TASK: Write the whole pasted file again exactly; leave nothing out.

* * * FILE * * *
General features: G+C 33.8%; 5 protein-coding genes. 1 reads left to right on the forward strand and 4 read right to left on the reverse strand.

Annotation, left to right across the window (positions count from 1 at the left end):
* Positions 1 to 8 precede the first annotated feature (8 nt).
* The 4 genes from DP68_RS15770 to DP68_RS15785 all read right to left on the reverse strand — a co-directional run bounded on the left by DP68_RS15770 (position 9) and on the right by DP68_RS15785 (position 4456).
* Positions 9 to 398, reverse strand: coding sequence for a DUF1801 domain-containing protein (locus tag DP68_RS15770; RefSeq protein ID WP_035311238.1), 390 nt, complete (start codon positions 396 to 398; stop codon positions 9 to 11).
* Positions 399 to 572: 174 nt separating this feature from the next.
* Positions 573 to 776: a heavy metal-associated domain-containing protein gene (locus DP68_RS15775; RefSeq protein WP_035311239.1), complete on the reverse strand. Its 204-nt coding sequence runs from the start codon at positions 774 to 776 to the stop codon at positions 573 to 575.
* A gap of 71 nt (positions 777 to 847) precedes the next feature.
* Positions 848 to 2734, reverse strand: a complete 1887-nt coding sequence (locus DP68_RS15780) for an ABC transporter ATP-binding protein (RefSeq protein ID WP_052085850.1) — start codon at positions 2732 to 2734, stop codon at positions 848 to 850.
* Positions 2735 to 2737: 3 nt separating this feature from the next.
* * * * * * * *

General features: G+C 33.8%; 5 protein-coding genes. 1 reads left to right on the forward strand and 4 read right to left on the reverse strand.

Annotation, left to right across the window (positions count from 1 at the left end):
* Positions 1 to 8 precede the first annotated feature (8 nt).
* The 4 genes from DP68_RS15770 to DP68_RS15785 all read right to left on the reverse strand — a co-directional run bounded on the left by DP68_RS15770 (position 9) and on the right by DP68_RS15785 (position 4456).
* Positions 9 to 398, reverse strand: coding sequence for a DUF1801 domain-containing protein (locus tag DP68_RS15770; RefSeq protein ID WP_035311238.1), 390 nt, complete (start codon positions 396 to 398; stop codon positions 9 to 11).
* Positions 399 to 572: 174 nt separating this feature from the next.
* Positions 573 to 776: a heavy metal-associated domain-containing protein gene (locus DP68_RS15775; RefSeq protein WP_035311239.1), complete on the reverse strand. Its 204-nt coding sequence runs from the start codon at positions 774 to 776 to the stop codon at positions 573 to 575.
* A gap of 71 nt (positions 777 to 847) precedes the next feature.
* Positions 848 to 2734, reverse strand: a complete 1887-nt coding sequence (locus DP68_RS15780) for an ABC transporter ATP-binding protein (RefSeq protein ID WP_052085850.1) — start codon at positions 2732 to 2734, stop codon at positions 848 to 850.
* Positions 2735 to 2737: 3 nt separating this feature from the next.